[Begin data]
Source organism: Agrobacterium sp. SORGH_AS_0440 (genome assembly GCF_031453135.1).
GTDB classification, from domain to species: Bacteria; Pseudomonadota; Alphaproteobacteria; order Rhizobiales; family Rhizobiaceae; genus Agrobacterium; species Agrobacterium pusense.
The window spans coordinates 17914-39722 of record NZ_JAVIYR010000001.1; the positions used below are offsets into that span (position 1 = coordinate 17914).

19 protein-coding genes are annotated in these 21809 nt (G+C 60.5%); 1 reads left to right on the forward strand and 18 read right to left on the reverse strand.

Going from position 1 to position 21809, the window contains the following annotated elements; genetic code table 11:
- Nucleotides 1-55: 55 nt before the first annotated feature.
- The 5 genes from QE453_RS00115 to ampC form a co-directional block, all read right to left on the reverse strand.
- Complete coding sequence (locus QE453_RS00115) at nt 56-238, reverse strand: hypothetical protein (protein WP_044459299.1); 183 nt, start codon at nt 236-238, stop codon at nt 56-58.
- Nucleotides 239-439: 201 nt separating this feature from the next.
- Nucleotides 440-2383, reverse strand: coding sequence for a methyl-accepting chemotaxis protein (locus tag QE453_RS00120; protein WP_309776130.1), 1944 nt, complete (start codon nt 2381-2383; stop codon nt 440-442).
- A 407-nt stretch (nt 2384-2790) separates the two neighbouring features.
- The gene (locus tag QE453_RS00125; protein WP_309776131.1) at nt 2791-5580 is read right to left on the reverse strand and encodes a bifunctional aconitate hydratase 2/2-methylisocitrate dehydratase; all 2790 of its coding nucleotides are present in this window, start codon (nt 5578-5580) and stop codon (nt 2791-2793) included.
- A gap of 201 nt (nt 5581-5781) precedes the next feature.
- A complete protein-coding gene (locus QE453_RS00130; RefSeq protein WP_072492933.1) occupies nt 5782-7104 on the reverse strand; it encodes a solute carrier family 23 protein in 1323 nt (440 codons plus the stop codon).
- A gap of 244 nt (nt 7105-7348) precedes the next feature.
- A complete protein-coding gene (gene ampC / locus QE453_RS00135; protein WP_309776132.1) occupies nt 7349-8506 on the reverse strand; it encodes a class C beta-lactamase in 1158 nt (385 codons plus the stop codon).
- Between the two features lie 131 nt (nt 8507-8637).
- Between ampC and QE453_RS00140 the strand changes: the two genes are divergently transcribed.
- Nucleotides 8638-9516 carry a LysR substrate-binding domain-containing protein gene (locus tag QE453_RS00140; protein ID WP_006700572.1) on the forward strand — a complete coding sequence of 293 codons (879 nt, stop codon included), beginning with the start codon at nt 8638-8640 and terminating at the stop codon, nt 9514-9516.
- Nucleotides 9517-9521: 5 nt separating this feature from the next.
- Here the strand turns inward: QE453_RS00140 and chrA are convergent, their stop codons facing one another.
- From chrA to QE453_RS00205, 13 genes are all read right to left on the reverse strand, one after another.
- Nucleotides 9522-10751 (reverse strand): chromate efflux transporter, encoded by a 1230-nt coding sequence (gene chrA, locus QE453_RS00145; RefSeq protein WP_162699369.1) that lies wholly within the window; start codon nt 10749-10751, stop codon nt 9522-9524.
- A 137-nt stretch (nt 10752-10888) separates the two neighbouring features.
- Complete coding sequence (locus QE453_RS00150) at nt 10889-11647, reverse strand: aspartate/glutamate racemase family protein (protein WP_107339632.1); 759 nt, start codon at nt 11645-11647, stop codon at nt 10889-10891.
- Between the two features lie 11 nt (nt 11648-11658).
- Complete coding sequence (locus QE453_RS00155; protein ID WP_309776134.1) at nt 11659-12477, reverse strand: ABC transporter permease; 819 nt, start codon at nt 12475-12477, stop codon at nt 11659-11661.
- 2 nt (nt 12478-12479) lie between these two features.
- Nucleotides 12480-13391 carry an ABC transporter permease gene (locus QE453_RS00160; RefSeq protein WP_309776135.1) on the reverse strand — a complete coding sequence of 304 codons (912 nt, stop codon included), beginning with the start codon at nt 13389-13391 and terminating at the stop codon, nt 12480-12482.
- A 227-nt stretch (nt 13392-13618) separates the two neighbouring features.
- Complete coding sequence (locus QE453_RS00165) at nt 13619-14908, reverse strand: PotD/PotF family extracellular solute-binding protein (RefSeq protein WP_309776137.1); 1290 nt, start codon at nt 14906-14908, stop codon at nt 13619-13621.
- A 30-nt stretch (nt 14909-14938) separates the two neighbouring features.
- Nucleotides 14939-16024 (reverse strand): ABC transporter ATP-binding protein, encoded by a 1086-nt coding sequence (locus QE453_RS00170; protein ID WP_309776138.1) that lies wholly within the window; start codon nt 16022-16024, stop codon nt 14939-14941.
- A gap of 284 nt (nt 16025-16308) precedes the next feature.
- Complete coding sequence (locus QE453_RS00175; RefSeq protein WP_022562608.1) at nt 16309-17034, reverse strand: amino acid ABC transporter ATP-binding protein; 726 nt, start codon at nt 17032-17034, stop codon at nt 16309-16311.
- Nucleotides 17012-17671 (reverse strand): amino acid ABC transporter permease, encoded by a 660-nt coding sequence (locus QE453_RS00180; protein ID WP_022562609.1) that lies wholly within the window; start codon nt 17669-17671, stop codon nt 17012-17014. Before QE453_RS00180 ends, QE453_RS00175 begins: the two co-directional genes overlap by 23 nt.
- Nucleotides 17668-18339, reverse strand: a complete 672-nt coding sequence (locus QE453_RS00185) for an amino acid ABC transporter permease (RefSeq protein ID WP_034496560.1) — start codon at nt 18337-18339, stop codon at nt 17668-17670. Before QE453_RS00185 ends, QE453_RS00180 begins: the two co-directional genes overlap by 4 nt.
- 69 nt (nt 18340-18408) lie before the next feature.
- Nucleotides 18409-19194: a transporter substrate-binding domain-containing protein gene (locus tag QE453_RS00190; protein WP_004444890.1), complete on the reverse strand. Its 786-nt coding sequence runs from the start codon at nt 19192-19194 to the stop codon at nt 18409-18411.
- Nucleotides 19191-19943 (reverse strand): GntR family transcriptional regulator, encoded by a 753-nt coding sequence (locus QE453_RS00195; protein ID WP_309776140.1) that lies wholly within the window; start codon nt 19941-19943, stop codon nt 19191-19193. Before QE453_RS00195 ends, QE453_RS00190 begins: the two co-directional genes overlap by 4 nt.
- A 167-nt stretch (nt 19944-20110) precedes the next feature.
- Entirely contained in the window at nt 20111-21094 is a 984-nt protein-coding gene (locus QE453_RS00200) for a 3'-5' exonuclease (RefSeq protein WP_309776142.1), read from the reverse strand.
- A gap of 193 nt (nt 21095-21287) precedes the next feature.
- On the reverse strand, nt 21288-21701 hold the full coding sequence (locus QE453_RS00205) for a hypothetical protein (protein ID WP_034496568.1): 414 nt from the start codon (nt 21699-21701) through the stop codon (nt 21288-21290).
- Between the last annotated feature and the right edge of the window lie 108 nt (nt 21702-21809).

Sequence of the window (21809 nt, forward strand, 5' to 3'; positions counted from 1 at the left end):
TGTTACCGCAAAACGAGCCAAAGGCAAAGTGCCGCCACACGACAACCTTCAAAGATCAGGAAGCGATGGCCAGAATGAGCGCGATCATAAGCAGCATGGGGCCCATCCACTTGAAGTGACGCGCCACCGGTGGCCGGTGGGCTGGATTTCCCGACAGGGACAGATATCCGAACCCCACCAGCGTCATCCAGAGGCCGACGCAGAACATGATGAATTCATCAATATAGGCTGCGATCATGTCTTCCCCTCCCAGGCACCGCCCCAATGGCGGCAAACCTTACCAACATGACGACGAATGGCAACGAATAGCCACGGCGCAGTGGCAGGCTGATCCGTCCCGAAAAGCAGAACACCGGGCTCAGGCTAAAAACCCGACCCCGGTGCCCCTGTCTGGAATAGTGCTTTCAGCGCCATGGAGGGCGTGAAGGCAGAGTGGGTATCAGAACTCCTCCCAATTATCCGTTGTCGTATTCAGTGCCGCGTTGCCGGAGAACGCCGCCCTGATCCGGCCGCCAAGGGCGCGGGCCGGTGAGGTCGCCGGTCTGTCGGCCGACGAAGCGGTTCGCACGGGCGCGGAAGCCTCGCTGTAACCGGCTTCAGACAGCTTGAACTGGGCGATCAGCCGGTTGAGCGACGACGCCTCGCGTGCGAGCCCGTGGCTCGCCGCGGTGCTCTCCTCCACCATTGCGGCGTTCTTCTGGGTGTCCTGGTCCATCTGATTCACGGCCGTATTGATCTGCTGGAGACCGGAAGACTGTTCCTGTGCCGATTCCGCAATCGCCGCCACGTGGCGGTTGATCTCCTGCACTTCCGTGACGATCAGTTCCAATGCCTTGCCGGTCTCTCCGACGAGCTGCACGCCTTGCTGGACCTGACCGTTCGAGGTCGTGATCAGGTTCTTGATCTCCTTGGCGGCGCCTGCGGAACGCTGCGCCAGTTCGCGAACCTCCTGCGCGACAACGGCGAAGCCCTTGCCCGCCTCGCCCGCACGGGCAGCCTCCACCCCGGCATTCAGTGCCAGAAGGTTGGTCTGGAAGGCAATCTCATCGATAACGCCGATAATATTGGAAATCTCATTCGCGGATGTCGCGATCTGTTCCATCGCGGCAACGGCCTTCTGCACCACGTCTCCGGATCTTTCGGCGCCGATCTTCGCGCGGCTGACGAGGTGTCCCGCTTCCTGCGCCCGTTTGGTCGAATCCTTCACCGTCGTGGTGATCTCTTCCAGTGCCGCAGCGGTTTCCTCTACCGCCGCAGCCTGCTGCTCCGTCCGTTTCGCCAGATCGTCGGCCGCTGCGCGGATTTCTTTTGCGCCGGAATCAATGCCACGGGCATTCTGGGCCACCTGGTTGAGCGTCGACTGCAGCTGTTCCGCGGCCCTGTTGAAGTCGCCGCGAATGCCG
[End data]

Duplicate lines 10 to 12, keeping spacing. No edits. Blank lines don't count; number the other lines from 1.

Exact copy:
- Nucleotides 440-2383, reverse strand: coding sequence for a methyl-accepting chemotaxis protein (locus tag QE453_RS00120; protein WP_309776130.1), 1944 nt, complete (start codon nt 2381-2383; stop codon nt 440-442).
- A 407-nt stretch (nt 2384-2790) separates the two neighbouring features.
- The gene (locus tag QE453_RS00125; protein WP_309776131.1) at nt 2791-5580 is read right to left on the reverse strand and encodes a bifunctional aconitate hydratase 2/2-methylisocitrate dehydratase; all 2790 of its coding nucleotides are present in this window, start codon (nt 5578-5580) and stop codon (nt 2791-2793) included.